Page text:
Not too many years ago, the temple of management was General Electric (GE ). Former CEO Jack Welch was the high priest, and his disciples spread the word to executive suites throughout the land. One of his most highly regarded followers, James McNerney, was quickly snatched up by 3M after falling short in the closely watched race to succeed Welch. 3M's board considered McNerney a huge prize, and the company's stock jumped nearly 20% in the days after Dec. 5, 2000, when his selection as CEO was announced. The mere mention of his name made everyone richer.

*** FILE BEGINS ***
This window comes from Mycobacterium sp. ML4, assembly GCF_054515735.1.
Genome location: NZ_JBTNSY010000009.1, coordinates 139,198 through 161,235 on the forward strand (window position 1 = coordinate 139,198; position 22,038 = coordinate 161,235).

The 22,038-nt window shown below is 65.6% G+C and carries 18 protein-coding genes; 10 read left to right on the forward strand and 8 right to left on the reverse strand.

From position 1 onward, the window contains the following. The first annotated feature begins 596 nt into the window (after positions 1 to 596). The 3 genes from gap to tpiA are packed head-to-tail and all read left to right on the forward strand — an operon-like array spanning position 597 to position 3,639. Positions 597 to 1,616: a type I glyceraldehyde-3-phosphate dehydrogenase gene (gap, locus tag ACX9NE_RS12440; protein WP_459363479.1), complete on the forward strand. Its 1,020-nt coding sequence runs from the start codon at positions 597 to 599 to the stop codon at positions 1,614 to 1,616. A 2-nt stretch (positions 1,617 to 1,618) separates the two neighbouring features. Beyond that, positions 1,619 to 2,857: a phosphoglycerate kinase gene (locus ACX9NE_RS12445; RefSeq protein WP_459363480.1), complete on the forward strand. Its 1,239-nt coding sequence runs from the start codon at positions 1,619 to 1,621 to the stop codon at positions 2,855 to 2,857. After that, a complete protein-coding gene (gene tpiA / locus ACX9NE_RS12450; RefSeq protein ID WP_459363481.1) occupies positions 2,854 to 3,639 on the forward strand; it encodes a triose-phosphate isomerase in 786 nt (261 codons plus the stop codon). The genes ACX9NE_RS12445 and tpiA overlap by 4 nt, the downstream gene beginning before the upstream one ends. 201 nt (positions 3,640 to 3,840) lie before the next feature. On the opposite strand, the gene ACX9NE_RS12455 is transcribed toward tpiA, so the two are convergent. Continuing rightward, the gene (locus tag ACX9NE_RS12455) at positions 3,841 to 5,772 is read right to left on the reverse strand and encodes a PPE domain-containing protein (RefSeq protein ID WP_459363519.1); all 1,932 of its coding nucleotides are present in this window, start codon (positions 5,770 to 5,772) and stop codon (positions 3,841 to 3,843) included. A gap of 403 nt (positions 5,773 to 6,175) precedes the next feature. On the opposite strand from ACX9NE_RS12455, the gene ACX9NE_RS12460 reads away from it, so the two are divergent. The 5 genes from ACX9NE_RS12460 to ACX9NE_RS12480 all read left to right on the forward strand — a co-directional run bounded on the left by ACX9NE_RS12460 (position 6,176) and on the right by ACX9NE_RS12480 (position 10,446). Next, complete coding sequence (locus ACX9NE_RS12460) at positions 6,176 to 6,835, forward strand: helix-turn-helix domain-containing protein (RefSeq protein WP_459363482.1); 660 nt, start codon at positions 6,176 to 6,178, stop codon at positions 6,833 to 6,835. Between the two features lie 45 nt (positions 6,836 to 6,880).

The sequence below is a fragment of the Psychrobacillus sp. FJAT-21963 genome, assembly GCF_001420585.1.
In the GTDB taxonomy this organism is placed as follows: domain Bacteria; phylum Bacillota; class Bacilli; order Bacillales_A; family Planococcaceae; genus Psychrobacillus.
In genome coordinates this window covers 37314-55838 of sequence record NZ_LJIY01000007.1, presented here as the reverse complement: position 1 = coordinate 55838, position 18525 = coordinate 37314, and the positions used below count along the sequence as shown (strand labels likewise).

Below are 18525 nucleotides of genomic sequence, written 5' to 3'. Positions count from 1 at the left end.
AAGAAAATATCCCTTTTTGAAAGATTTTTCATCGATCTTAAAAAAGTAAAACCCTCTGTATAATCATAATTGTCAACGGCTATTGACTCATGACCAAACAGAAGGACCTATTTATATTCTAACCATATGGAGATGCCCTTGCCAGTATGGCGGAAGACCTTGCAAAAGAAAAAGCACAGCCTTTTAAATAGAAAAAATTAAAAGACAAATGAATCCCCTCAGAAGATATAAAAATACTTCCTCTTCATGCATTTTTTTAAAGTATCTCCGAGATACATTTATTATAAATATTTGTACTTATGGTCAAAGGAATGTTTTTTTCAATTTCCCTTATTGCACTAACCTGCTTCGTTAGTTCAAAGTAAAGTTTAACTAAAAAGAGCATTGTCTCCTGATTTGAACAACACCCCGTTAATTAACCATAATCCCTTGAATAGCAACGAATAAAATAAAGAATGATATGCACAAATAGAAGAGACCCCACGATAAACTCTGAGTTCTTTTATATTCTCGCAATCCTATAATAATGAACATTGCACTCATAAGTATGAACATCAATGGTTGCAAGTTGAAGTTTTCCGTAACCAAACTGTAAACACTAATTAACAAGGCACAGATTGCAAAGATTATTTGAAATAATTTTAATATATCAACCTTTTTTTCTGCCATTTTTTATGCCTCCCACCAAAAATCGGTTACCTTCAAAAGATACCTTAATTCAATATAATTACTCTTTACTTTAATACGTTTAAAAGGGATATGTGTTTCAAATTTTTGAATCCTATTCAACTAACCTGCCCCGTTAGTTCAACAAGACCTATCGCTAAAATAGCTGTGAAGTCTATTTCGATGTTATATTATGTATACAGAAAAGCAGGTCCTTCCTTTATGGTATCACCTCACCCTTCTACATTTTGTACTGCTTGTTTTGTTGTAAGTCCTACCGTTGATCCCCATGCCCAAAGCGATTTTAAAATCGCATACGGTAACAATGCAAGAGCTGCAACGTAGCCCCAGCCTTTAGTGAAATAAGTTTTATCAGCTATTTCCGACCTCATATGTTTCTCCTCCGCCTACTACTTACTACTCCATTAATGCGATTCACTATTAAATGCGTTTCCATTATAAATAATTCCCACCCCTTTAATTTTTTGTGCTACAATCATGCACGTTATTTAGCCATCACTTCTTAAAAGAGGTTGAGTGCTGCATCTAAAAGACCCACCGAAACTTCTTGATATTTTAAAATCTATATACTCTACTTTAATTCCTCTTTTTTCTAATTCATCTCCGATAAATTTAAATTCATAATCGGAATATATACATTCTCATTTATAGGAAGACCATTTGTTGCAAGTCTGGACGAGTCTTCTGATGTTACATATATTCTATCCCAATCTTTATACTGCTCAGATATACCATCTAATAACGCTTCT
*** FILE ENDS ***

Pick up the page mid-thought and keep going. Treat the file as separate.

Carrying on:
McNerney was the first outsider to lead the insular St. Paul (Minn.) company in its 100-year history. He had barely stepped off the plane before he announced he would change the DNA of the place. His playbook was vintage GE. McNerney axed 8,000 workers (about 11% of the workforce), intensified the performance-review process, and tightened the purse strings at a company that had become a profligate spender. He also imported GE's vaunted Six Sigma program—a series of management techniques designed to decrease production defects and increase efficiency. Thousands of staffers became trained as Six Sigma "black belts." The plan appeared to work: McNerney jolted 3M's moribund stock back to life and won accolades for bringing discipline to an organization that had become unwieldy, erratic, and sluggish.